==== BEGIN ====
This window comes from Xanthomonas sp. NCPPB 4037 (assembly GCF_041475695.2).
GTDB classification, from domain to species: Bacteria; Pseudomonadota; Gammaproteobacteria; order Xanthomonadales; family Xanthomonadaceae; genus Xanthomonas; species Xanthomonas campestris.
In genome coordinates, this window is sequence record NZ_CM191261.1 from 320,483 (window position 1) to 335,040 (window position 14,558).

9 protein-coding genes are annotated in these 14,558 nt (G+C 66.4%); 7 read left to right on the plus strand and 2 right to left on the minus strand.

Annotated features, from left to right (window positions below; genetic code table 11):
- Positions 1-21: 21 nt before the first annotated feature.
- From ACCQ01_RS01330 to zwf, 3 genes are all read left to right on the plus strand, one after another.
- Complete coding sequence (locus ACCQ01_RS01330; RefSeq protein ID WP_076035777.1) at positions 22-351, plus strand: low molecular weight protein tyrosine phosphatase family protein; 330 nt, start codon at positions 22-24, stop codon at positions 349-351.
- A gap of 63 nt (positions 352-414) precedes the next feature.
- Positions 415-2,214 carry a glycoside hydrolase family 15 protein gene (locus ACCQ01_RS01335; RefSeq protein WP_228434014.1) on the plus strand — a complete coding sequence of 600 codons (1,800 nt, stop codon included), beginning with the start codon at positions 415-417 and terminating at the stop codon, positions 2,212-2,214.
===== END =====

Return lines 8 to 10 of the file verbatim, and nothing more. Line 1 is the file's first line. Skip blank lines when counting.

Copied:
- Complete coding sequence (locus ACCQ01_RS01330; RefSeq protein ID WP_076035777.1) at positions 22-351, plus strand: low molecular weight protein tyrosine phosphatase family protein; 330 nt, start codon at positions 22-24, stop codon at positions 349-351.
- A gap of 63 nt (positions 352-414) precedes the next feature.
- Positions 415-2,214 carry a glycoside hydrolase family 15 protein gene (locus ACCQ01_RS01335; RefSeq protein WP_228434014.1) on the plus strand — a complete coding sequence of 600 codons (1,800 nt, stop codon included), beginning with the start codon at positions 415-417 and terminating at the stop codon, positions 2,212-2,214.